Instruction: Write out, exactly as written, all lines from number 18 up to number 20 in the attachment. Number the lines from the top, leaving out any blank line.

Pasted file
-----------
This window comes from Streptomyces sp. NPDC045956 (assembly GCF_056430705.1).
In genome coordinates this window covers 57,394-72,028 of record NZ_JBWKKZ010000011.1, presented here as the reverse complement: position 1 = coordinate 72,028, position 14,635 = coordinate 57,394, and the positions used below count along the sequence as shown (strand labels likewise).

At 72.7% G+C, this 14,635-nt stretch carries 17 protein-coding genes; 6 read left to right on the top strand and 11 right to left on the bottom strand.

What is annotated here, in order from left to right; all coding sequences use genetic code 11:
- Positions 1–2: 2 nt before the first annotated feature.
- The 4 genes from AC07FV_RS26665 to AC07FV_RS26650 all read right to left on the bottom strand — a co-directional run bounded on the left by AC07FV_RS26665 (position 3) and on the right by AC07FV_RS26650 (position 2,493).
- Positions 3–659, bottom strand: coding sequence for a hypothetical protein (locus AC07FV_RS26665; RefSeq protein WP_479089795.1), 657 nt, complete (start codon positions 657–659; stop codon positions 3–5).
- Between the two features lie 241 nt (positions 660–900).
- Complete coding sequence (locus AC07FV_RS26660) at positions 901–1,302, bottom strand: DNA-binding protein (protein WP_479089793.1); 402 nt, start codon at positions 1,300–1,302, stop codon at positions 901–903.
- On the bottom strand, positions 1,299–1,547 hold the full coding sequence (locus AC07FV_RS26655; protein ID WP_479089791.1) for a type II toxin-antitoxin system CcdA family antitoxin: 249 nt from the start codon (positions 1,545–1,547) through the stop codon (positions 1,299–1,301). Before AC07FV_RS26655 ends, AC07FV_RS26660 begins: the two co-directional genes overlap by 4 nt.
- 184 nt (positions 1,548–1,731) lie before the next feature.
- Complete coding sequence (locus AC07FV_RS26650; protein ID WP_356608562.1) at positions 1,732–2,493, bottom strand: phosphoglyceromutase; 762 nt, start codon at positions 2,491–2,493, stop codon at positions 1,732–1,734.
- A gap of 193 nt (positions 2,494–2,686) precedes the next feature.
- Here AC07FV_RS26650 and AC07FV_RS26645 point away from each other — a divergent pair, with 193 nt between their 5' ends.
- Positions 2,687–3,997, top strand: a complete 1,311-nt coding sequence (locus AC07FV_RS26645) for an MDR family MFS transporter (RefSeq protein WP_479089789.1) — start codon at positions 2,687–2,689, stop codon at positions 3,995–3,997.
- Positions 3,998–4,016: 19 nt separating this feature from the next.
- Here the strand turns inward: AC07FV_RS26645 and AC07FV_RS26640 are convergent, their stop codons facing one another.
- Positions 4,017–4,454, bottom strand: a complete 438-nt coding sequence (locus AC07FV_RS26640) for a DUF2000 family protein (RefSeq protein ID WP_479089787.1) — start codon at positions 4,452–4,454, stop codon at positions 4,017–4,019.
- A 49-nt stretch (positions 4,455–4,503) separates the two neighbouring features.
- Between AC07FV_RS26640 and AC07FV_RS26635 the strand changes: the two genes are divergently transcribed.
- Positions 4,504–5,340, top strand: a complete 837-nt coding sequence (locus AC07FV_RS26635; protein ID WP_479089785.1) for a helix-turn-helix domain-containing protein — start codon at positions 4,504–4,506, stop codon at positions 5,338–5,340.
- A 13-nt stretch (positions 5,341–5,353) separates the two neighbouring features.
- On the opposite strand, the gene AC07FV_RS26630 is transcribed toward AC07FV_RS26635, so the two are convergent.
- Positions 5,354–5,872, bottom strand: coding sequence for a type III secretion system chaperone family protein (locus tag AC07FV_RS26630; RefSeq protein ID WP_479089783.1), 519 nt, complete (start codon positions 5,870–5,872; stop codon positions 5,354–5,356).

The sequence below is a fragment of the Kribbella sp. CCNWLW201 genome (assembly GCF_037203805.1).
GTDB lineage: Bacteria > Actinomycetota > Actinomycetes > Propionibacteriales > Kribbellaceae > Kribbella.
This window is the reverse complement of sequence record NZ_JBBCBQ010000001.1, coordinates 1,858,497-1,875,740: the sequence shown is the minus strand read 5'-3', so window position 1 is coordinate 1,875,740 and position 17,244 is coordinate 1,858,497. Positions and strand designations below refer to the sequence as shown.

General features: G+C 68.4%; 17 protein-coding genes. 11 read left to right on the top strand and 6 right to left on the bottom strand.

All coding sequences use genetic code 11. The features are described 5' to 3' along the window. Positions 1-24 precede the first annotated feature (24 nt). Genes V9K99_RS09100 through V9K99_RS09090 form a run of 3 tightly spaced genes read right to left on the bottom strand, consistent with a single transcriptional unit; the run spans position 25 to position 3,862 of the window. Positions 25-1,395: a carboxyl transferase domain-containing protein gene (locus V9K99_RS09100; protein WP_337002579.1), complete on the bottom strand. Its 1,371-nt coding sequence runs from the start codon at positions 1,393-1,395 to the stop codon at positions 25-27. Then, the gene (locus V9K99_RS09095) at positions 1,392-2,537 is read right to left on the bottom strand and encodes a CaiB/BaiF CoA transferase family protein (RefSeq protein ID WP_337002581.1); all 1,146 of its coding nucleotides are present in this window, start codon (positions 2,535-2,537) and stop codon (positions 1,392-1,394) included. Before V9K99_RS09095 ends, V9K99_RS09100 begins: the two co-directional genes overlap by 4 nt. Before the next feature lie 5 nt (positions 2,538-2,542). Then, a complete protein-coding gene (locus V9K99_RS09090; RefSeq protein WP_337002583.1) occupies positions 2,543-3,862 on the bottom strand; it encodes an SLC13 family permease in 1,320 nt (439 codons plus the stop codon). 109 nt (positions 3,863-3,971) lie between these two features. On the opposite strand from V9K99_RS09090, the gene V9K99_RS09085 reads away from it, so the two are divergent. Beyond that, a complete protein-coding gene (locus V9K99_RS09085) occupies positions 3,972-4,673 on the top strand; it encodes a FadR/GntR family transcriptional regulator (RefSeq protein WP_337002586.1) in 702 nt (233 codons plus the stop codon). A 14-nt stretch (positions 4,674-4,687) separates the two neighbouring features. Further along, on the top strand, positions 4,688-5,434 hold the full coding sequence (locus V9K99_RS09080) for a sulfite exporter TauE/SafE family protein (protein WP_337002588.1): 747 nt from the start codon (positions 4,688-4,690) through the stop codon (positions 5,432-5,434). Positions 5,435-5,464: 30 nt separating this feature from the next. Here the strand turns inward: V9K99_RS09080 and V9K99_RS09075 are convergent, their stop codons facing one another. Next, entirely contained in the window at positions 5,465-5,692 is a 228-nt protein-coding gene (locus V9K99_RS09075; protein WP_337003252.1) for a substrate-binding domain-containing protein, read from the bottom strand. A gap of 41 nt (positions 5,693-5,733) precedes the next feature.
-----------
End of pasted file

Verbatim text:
- Positions 4,017–4,454, bottom strand: a complete 438-nt coding sequence (locus AC07FV_RS26640) for a DUF2000 family protein (RefSeq protein ID WP_479089787.1) — start codon at positions 4,452–4,454, stop codon at positions 4,017–4,019.
- A 49-nt stretch (positions 4,455–4,503) separates the two neighbouring features.
- Between AC07FV_RS26640 and AC07FV_RS26635 the strand changes: the two genes are divergently transcribed.